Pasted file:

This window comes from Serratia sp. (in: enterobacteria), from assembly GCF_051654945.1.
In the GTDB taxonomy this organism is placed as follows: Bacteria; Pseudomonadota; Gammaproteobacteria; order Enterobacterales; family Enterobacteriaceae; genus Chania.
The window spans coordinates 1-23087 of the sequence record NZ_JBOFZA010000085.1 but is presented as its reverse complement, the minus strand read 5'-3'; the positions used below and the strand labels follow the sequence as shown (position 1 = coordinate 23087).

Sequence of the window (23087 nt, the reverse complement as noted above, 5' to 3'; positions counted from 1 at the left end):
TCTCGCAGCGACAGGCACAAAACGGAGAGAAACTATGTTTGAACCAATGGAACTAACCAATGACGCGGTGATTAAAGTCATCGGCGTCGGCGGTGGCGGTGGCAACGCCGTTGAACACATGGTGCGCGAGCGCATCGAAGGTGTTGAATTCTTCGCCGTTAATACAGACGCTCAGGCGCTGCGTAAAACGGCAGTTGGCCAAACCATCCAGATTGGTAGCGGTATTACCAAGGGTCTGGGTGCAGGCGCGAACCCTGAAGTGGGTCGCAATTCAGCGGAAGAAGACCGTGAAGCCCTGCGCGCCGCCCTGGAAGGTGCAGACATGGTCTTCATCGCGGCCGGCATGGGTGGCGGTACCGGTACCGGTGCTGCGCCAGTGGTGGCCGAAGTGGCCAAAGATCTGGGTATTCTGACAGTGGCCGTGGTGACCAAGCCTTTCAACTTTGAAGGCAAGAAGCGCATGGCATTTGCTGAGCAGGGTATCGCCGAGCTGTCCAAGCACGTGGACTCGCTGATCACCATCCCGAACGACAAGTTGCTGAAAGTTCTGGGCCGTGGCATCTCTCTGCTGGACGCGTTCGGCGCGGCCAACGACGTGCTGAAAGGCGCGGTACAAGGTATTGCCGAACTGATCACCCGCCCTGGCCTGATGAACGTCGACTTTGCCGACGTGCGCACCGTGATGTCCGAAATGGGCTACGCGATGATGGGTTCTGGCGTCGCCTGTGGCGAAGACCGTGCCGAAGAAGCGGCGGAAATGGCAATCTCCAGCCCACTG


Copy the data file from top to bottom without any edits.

This window comes from Serratia sp. (in: enterobacteria), from assembly GCF_051654945.1.
In the GTDB taxonomy this organism is placed as follows: Bacteria; Pseudomonadota; Gammaproteobacteria; order Enterobacterales; family Enterobacteriaceae; genus Chania.
The window spans coordinates 1-23087 of the sequence record NZ_JBOFZA010000085.1 but is presented as its reverse complement, the minus strand read 5'-3'; the positions used below and the strand labels follow the sequence as shown (position 1 = coordinate 23087).

Sequence of the window (23087 nt, the reverse complement as noted above, 5' to 3'; positions counted from 1 at the left end):
TCTCGCAGCGACAGGCACAAAACGGAGAGAAACTATGTTTGAACCAATGGAACTAACCAATGACGCGGTGATTAAAGTCATCGGCGTCGGCGGTGGCGGTGGCAACGCCGTTGAACACATGGTGCGCGAGCGCATCGAAGGTGTTGAATTCTTCGCCGTTAATACAGACGCTCAGGCGCTGCGTAAAACGGCAGTTGGCCAAACCATCCAGATTGGTAGCGGTATTACCAAGGGTCTGGGTGCAGGCGCGAACCCTGAAGTGGGTCGCAATTCAGCGGAAGAAGACCGTGAAGCCCTGCGCGCCGCCCTGGAAGGTGCAGACATGGTCTTCATCGCGGCCGGCATGGGTGGCGGTACCGGTACCGGTGCTGCGCCAGTGGTGGCCGAAGTGGCCAAAGATCTGGGTATTCTGACAGTGGCCGTGGTGACCAAGCCTTTCAACTTTGAAGGCAAGAAGCGCATGGCATTTGCTGAGCAGGGTATCGCCGAGCTGTCCAAGCACGTGGACTCGCTGATCACCATCCCGAACGACAAGTTGCTGAAAGTTCTGGGCCGTGGCATCTCTCTGCTGGACGCGTTCGGCGCGGCCAACGACGTGCTGAAAGGCGCGGTACAAGGTATTGCCGAACTGATCACCCGCCCTGGCCTGATGAACGTCGACTTTGCCGACGTGCGCACCGTGATGTCCGAAATGGGCTACGCGATGATGGGTTCTGGCGTCGCCTGTGGCGAAGACCGTGCCGAAGAAGCGGCGGAAATGGCAATCTCCAGCCCACTG